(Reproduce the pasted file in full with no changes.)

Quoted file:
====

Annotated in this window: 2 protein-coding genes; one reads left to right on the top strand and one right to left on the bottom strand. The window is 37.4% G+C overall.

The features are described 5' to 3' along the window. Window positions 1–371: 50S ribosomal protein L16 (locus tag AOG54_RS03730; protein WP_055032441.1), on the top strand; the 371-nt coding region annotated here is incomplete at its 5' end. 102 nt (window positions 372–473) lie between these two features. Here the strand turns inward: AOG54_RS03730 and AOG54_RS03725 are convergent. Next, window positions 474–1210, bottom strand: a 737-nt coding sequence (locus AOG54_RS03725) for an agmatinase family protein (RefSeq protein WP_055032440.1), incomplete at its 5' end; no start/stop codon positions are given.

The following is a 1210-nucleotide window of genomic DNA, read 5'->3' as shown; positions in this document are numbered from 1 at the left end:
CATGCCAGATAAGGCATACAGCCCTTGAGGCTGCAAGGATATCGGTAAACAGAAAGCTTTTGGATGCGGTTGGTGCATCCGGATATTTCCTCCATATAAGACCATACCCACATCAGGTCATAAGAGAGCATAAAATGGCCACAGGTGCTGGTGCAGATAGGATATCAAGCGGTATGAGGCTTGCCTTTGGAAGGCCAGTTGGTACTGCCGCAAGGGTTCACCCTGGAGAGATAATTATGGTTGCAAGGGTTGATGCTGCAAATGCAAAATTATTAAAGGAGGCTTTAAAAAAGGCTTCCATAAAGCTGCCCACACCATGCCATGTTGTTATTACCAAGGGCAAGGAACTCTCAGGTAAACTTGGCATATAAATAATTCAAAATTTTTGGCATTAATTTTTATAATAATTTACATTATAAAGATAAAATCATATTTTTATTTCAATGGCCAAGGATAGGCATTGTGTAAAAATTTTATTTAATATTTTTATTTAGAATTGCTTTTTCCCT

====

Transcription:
Annotated in this window: 2 protein-coding genes; one reads left to right on the top strand and one right to left on the bottom strand. The window is 37.4% G+C overall.

The features are described 5' to 3' along the window. Window positions 1–371: 50S ribosomal protein L16 (locus tag AOG54_RS03730; protein WP_055032441.1), on the top strand; the 371-nt coding region annotated here is incomplete at its 5' end. 102 nt (window positions 372–473) lie between these two features. Here the strand turns inward: AOG54_RS03730 and AOG54_RS03725 are convergent. Next, window positions 474–1210, bottom strand: a 737-nt coding sequence (locus AOG54_RS03725) for an agmatinase family protein (RefSeq protein WP_055032440.1), incomplete at its 5' end; no start/stop codon positions are given.

The following is a 1210-nucleotide window of genomic DNA, read 5'->3' as shown; positions in this document are numbered from 1 at the left end:
CATGCCAGATAAGGCATACAGCCCTTGAGGCTGCAAGGATATCGGTAAACAGAAAGCTTTTGGATGCGGTTGGTGCATCCGGATATTTCCTCCATATAAGACCATACCCACATCAGGTCATAAGAGAGCATAAAATGGCCACAGGTGCTGGTGCAGATAGGATATCAAGCGGTATGAGGCTTGCCTTTGGAAGGCCAGTTGGTACTGCCGCAAGGGTTCACCCTGGAGAGATAATTATGGTTGCAAGGGTTGATGCTGCAAATGCAAAATTATTAAAGGAGGCTTTAAAAAAGGCTTCCATAAAGCTGCCCACACCATGCCATGTTGTTATTACCAAGGGCAAGGAACTCTCAGGTAAACTTGGCATATAAATAATTCAAAATTTTTGGCATTAATTTTTATAATAATTTACATTATAAAGATAAAATCATATTTTTATTTCAATGGCCAAGGATAGGCATTGTGTAAAAATTTTATTTAATATTTTTATTTAGAATTGCTTTTTCCCT